As for the thousands of pieces of clothing (some from Madame Rac's mother's era--30s up to 50s and 60s wear--but mostly Rac's own clothing from the 70s and 80s), Edmonton-based vintage clothing seller Mark Frost took it all off Archbold's hands for $10,000. Though Frost was working toward retirement from the vintage clothing business, the chance to sell this eclectic, quality collection was too hard to pass up.

"The shoes, purses, fur coats, skirts and dresses--she was quintessentially of the '80s--were all packed away so well," said Frost, who sells online through his Etsy stores Naked in the Bowery and Pontiac Dry Goods. "We took out hundreds of bags from the house and are only about 30 per cent through unpacking things in the warehouse. I've never had anything of this scale and in this good a condition. It's a long-term project."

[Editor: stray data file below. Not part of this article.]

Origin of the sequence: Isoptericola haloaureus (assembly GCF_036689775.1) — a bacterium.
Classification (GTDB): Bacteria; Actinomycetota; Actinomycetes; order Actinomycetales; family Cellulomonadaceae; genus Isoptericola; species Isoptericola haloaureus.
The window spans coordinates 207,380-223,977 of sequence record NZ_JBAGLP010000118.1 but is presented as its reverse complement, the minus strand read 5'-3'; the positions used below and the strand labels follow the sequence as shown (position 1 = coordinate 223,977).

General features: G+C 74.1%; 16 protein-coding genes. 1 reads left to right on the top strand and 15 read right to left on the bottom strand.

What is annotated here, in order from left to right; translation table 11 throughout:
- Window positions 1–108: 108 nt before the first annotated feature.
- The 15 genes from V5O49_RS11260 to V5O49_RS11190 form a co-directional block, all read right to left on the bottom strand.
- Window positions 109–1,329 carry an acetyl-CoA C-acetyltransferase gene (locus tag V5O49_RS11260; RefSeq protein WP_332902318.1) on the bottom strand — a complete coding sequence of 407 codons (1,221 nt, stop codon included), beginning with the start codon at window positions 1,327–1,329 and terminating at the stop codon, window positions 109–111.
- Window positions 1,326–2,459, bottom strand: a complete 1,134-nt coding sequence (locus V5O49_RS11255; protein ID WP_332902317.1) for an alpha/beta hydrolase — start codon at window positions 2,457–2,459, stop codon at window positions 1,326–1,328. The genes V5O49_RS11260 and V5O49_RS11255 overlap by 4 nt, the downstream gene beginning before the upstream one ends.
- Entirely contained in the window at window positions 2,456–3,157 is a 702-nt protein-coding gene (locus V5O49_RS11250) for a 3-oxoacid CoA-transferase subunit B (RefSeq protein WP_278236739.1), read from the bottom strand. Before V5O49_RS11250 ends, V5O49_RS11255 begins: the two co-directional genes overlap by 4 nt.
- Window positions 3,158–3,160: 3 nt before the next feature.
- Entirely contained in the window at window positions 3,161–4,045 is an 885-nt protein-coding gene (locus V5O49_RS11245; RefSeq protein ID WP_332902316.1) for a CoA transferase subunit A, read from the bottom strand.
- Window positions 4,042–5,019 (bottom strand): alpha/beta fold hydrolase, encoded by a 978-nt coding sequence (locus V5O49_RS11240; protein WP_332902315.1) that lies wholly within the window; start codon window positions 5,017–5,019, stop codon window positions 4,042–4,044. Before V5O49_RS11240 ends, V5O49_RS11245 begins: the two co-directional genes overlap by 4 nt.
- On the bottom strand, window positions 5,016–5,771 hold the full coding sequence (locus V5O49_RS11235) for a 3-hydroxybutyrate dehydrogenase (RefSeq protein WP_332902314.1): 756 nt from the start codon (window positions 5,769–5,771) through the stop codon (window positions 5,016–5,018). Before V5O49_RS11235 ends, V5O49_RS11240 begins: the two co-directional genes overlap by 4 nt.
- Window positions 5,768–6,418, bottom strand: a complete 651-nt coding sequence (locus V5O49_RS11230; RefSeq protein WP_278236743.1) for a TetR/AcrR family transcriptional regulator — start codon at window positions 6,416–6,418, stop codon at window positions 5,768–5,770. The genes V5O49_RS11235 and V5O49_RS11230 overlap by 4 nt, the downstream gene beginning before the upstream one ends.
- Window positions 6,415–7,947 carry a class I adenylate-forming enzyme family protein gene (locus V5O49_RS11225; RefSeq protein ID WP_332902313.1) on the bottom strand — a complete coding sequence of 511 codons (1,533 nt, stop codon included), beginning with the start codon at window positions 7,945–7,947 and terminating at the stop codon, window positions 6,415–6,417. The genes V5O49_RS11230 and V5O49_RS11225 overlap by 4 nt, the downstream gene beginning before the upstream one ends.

Frost agrees Rac was a woman ahead of her time, with a broad taste and eye for accessorizing basics with jewelry or brightly-coloured scarves etc. "There's a lot of ethnic clothing from trips to Hawaii, Mexico, India. I think she was a bit of a hippie at heart. She definitely wanted to be noticed."

Though auction sales will soon end, the Rac legacy will live on through her music scholarship, and a Curiosity Inc. cafe will become a reality. Archbold has taken a moment to find meaning in it all.

"We hoped to honour this remarkable woman who spent her life teaching music and being a positive part of our community," Archbold said. "And in turn, it helped to change our lives for the better as well."

To learn more about the scholarship and donate, see